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  • The Accused

    A psychology professor (Loretta Young) kills a student who tries to rape her and, after covering up the crime, must helplessly watch the investigation into his death. more...
  • The Big Clock

    John Farrow directed this tasteful film noir (1948), which is something of a contradiction in terms; it's reminiscent of Fritz Lang without Lang's hysteria. more...
  • The Big Lebowski (R)

    Probably the Coen brothers' most enjoyable movie—glittering with imagination, cleverness, and filmmaking skill—though, as in their other films, the warm feelings they generate around a couple of salt-of-the-earth types don't apply to anyone else in the cast: you might as well be scraping them off your shoe. more...
  • The Big Sleep (Pre-Release Version)

    Finished in early 1945, Howard Hawks's original remodeling of the Raymond Chandler mystery is in fact two minutes shorter than the version released more than a year later, but it contains 18 minutes of footage Hawks discarded to make room for new scenes. more...
  • The Big Sleep (NR)

    A very good movie (1946), and by far the best Raymond Chandler adaptation, but it isn't one of Howard Hawks's most refined efforts—it lacks his clarity of line, his balance, his sense of a free spirit at play within a carefully set structure. more...
  • The Breaking Point

    An unsuccessful fishing boat captain falls under the influence of a crooked lawyer in this 1950 adaptation of Ernest Hemingway's To Have and Have Not, directed by Michael Curtiz. more...
  • Caught

    European exile Max Ophuls looks at American materialism in this 1949 story of a woman's involvement with a Howard Hughes-ish millionaire, and finds it just as stifling as the old-world variety. more...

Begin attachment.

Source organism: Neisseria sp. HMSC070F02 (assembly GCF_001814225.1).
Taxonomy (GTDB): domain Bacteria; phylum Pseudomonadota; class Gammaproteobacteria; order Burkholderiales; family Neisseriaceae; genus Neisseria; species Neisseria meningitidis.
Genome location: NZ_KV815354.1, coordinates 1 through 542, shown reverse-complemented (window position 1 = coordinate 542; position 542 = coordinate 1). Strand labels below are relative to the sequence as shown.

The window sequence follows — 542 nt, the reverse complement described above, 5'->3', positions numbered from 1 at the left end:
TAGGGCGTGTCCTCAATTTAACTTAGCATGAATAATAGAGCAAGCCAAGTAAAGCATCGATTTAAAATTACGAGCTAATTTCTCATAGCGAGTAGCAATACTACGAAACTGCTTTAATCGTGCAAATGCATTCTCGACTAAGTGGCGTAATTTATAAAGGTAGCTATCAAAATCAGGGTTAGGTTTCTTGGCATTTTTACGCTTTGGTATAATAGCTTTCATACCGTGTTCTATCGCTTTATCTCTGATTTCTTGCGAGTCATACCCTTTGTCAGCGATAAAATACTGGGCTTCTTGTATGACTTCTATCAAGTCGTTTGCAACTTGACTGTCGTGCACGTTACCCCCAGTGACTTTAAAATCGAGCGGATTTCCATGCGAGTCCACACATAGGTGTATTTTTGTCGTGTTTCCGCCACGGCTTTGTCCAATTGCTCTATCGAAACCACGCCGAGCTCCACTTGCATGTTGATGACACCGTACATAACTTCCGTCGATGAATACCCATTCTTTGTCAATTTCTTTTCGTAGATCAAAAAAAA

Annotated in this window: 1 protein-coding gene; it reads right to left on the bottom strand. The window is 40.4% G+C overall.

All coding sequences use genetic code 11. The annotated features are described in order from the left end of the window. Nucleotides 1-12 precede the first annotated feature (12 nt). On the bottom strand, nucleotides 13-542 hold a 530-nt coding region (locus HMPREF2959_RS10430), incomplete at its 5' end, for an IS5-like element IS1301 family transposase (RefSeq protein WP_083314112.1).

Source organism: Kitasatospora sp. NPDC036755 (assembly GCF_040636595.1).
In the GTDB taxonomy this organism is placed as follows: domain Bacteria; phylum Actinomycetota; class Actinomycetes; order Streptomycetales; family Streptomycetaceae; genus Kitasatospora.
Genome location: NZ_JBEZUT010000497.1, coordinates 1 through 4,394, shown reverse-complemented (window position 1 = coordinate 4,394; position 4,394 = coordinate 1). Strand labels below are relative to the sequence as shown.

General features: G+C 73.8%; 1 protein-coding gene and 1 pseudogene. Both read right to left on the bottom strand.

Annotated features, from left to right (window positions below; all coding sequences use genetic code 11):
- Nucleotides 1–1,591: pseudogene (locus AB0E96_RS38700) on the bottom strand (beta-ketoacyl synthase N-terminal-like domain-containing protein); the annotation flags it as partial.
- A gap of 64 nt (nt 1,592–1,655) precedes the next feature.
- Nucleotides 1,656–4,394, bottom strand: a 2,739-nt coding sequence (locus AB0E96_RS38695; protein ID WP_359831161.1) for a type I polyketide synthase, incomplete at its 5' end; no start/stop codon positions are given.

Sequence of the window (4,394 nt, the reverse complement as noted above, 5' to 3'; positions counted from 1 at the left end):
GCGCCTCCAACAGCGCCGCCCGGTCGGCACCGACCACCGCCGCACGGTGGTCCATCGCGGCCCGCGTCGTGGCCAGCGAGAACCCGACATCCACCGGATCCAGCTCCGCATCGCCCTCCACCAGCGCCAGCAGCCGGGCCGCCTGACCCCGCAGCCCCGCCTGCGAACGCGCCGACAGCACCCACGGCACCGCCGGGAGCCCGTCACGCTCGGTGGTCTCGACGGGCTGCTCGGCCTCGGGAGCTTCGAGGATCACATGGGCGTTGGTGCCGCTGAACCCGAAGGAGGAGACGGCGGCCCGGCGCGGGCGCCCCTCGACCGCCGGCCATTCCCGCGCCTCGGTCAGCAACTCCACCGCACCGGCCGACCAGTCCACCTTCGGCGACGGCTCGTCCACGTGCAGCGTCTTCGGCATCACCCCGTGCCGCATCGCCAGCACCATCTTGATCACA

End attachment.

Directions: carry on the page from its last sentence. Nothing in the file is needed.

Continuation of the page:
• The Chase

    Not the Arthur Penn excess from the 60s, but a rarely screened 1946 adaptation of a Cornell Woolrich novel about an ex-GI trying to spirit the wife of a mobster away from dark, malarial Miami. more...
  • Classe Tous Risques

    Released in 1960, as the French New Wave was getting started, this terse and fatalistic (if conventional) noir about a gangster on the run from Milan to Nice to Paris was hastily swept aside, though Jean-Pierre Melville defended it passionately and wound up appropriating its star (Lino Ventura), actor Jean-Paul Belmondo (costarring here immediately after Breathless), source novelist (Jose Giovanni), and some of its male-bonding manner in various projects. more...
  • Conflict

    A 1945 programmer starring Humphrey Bogart as a wealthy executive in love with his passionless wife's younger sister. more...
  • Criss Cross

    Robert Siodmak was one of the most influential stylists of the 40s, helping to create, in films such as Phantom Lady and The Killers, the characteristic look of American film noir. more...
  • D.O.A.

    A clever but not particularly memorable film noir (1949), directed by the great cinematographer Rudolph Mate (who photographed Dreyer's Vampyr and McCarey's Love Affair, among many other important films). more...
  • Dark Passage

    An odd, atmospheric 1947 thriller with a San Francisco setting, adapted by writer-director Delmer Daves from a David Goodis novel and starring Humphrey Bogart and Lauren Bacall. more...